Halloween rain: Storm to hit Friday afternoon; roads to get slick

A Pacific Northwest rainstorm should arrive in Southern California on Friday afternoon, disrupting Halloween plans and setting the stage for dangerously slick road conditions.

The storm system is expected to bring rain, gusty winds, snow in the mountains and possible thunderstorms to the Southland as it moves down the California coastline, according to the National Weather Service.

Rainfall could reach as much as 1.5 inches along the Central Coast, with even higher amounts across northwestern San Luis Obispo County. Rainfall elsewhere is expected to be between a quarter-inch and three-quarters of an inch for most of the rest of the affected region.

National Weather Service specialist Stuart Seto said Los Angeles will be on the low end with only about a quarter-inch of rain. But even that amount is more than the area has had in months.


L.A. hasn’t had a significant rainstorm since April 1, when one-tenth of an inch of rain was measured, Seto said.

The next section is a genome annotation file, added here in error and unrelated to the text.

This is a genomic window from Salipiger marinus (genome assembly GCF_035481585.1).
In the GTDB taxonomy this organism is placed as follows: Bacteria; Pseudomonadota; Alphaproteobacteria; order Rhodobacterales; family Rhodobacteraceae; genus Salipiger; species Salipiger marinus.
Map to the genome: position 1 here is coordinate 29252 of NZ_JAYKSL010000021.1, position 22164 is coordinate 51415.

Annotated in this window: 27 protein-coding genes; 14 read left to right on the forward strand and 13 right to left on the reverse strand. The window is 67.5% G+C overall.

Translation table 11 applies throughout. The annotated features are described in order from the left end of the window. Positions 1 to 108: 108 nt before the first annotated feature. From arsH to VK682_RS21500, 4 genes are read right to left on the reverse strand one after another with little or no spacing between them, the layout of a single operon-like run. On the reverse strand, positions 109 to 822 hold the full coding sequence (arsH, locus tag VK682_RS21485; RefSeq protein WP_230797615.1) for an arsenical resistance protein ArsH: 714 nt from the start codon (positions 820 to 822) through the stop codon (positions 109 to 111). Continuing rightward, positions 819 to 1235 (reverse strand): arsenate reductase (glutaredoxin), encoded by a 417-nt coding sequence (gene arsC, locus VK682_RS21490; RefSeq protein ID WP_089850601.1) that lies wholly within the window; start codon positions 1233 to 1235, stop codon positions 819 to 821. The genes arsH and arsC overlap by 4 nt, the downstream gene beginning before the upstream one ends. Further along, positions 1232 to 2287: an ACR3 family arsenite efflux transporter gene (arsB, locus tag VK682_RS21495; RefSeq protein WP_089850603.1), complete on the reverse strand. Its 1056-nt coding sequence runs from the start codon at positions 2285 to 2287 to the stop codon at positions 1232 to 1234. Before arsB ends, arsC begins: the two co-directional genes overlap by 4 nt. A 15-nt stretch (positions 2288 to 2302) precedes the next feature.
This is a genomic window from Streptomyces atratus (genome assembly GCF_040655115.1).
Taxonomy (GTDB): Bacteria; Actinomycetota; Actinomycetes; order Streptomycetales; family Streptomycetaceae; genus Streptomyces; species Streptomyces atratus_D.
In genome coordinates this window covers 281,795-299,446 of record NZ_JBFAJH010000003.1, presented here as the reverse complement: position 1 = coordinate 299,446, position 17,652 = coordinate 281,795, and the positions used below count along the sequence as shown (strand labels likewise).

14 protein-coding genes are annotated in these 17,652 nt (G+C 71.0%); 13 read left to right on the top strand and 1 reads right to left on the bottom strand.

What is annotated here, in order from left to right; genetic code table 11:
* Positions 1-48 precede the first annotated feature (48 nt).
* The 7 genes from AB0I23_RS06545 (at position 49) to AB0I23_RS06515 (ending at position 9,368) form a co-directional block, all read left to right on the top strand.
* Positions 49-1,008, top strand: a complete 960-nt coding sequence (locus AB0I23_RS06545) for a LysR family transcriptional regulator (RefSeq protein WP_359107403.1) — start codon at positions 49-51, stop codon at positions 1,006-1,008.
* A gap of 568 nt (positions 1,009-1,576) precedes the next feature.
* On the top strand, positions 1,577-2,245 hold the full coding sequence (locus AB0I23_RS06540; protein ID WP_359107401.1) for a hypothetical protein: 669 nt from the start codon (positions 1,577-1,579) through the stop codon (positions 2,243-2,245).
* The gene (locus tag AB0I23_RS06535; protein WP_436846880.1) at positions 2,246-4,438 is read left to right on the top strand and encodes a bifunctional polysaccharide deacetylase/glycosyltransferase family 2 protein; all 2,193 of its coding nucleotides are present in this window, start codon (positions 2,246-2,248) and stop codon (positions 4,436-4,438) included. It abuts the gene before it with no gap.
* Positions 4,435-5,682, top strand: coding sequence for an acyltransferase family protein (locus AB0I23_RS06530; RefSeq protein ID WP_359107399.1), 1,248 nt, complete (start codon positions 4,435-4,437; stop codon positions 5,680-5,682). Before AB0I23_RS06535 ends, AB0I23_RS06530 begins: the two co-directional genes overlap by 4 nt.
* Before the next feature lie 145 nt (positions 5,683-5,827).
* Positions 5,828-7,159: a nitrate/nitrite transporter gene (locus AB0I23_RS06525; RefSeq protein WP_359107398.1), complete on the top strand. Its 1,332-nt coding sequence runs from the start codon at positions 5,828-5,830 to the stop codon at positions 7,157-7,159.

Trick-or-treaters roaming the streets before sunset could see drizzle as early as 6 p.m., but the heaviest downpour won’t hit the area until closer to midnight, Seto said.

Most areas affected by the storm will receive between three and four hours of steady rain, according to the National Weather Service. And heavy downpours near the Colby burn area -- around foothill areas of Azusa and Glendora -- could cause minor mud and debris flows, forecasters warned.

“Everyone should be prepared to bundle up and have some kind of umbrella,” Seto said.


Since it hasn’t rained much in Southern California, the roads will be “extra slick due to months of oil buildup,” forecasters warned. Authorities were warning motorists to use extra caution on the roadways.

“Make sure you’re driving at safe speeds … and don’t drink and drive," CHP Southern Division spokesman Robert Meyer said. 

Meanwhile, winds with gusts of up to 40 mph are expected to hit mountain regions, making travel on those roadways more challenging.

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